Thirdly, there is not just one but many versions of a united state and very little effort has been made to put flesh on the skeletons of any of them. It is one thing to obtain agreement on - and attract superficial support for - the high-flying rhetoric, but a lot of it falls away once it comes down to the substance. Depending on the proponent, "one state" could be unitary, federal, confederal, bi-national, democratic, secular, cantonal (Switzerland), multi-confessional (Lebanon), Islamic (Hamas), Arab (PLO Charter) or Jewish (Greater Israel). Some of these terms are frequently used interchangeably even though many of them are mutually inconsistent, even fiercely contradictory. So it is up to the supporters of each option to take up the challenge of elaborating on the details of their particular proposal if they wish it to be taken seriously as an authentic alternative to two states. This is no time to hide behind clich├ęs.
In particular, the proponents of a "secular democratic" state will need to show how in practice its version will not be tantamount to the continuation of occupation under another name, will not perpetuate and exacerbate the existing economic and social imbalances, will not lead to the political domination of either people over the other, will not foster an "apartheid-style" entity and will not be treated with deep suspicion by other states in the region who may view authentic democracy and secularity - if this is what is meant - as alien and threatening. Crucially, they will need to explain how the national imperatives of both peoples will, hey presto, melt away. These are serious questions that cannot be glossed over.

Towards a Bi-national Confederal State?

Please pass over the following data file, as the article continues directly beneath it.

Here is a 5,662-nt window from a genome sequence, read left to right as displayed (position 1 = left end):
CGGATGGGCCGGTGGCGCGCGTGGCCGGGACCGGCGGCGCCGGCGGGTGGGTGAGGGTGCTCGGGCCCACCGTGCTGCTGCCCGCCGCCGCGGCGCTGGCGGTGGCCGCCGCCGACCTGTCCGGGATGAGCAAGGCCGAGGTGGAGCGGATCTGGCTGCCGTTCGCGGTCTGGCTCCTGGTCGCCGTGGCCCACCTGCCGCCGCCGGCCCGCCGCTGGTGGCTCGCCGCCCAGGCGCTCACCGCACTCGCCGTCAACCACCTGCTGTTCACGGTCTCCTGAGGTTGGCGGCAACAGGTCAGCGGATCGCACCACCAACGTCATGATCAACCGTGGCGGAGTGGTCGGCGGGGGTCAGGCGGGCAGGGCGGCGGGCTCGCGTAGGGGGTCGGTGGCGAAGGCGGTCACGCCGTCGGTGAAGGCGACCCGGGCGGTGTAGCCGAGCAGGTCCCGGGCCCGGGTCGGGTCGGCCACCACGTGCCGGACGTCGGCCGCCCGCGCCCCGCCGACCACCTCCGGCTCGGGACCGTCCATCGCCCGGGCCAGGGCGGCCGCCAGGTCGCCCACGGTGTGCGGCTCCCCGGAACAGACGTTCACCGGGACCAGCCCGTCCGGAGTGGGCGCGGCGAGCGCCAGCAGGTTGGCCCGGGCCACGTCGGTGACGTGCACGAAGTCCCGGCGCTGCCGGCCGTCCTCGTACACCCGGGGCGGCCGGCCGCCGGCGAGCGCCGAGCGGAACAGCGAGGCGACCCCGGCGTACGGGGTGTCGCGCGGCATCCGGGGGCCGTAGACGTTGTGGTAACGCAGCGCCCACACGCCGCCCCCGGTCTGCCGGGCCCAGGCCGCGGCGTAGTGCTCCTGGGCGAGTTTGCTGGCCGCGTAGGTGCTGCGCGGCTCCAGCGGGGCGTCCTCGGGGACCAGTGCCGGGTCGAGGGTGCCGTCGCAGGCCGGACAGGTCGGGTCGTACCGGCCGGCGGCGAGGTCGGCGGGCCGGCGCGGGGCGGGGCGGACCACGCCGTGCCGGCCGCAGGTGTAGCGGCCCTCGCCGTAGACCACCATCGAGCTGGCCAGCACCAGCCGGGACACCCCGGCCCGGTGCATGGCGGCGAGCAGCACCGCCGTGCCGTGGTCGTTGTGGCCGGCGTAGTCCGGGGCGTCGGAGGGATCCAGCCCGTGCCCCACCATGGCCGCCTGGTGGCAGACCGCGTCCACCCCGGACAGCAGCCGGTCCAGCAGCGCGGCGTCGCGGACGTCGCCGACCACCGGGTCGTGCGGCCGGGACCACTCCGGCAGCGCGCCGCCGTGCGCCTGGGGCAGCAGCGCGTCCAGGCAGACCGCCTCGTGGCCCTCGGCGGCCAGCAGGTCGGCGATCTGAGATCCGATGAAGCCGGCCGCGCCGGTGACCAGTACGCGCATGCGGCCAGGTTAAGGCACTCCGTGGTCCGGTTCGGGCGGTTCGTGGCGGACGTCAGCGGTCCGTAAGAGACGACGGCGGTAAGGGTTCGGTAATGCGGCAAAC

A genuine bi-national confederal state - by giving expression to the collective identities - could in important respects be closer to a two-state model than to a unitary "secular democratic" state, but its supporters would need to show why it will be more robust than, say, Belgium and Canada, the two bi-national examples often cited in favorable comparison, but which are both fragile entities, periodically in danger of dissolving into their national constituent parts. The fate of the multi-national constructs of the Soviet Union, Yugoslavia and Czechoslovakia are not encouraging in this respect, either.
This discussion points to a conclusion with an ironic twist in its tail. On the one hand, an imposed unitary-state scenario that fails to reflect the wishes or accommodate the needs of both peoples could provoke a Palestinian secessionist movement and thus act as the unintended midwife of two separate, hostile states further down the line. On the other hand, a negotiated two-state agreement that puts Israeli and Palestinian societies on a more equitable constitutional footing could give rise to closer horizontal relations and structural ties and to a gradual pooling of sovereignties where this is viewed as advancing their common interests.

Two States - An Essential Step in the Process

In the past, we did not speak of two states as a "solution" but as an essential step in the quest for solutions to the many outstanding problems between Israelis and Palestinians. The Israelis already had their state. Palestinian statehood was the vital missing parameter. Similarly, we did not necessarily see two states as the end of the process. It would be up to the two peoples to determine, democratically and non-coercively, how they would want to shape their future constitutional relations. There have been many changes over the past few decades, but these two imperatives are no less valid today than they were 40 years ago.
How the future will pan out is of course yet to be seen, although no doubt it will all have been obvious in retrospect. Perhaps the most likely distant scenario for these two embattled peoples is some form of voluntary bi-national confederal - or conceivably federal arrangement, possibly including Jordan and, later, maybe other states, too - with each constituent element retaining its national identity and essential zone of sovereignty. One route to this eventual destination will cost countless lives and create ever more rancor. The other path will skip that stage by allowing developments between neighboring Israeli and Palestinian states to evolve peacefully and take their natural course. If we fail to seize this opportunity while the opportunity still - just - exists, future generations will justifiably look back at us with the contempt we will so richly have deserved for the nefarious legacy we will have passed on to them. <